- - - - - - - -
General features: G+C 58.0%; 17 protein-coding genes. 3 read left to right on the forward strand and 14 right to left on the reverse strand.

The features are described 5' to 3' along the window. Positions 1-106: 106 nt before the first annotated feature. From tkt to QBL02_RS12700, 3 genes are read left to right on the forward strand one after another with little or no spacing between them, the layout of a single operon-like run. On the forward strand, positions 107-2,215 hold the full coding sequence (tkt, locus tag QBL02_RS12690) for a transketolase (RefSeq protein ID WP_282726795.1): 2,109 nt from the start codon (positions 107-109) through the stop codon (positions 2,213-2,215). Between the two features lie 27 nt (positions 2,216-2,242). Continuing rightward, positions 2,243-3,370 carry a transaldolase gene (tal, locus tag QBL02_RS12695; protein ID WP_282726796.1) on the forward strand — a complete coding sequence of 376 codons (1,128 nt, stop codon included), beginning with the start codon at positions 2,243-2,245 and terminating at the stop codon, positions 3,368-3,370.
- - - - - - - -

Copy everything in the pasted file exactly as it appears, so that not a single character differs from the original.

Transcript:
General features: G+C 58.0%; 17 protein-coding genes. 3 read left to right on the forward strand and 14 right to left on the reverse strand.

The features are described 5' to 3' along the window. Positions 1-106: 106 nt before the first annotated feature. From tkt to QBL02_RS12700, 3 genes are read left to right on the forward strand one after another with little or no spacing between them, the layout of a single operon-like run. On the forward strand, positions 107-2,215 hold the full coding sequence (tkt, locus tag QBL02_RS12690) for a transketolase (RefSeq protein ID WP_282726795.1): 2,109 nt from the start codon (positions 107-109) through the stop codon (positions 2,213-2,215). Between the two features lie 27 nt (positions 2,216-2,242). Continuing rightward, positions 2,243-3,370 carry a transaldolase gene (tal, locus tag QBL02_RS12695; protein ID WP_282726796.1) on the forward strand — a complete coding sequence of 376 codons (1,128 nt, stop codon included), beginning with the start codon at positions 2,243-2,245 and terminating at the stop codon, positions 3,368-3,370.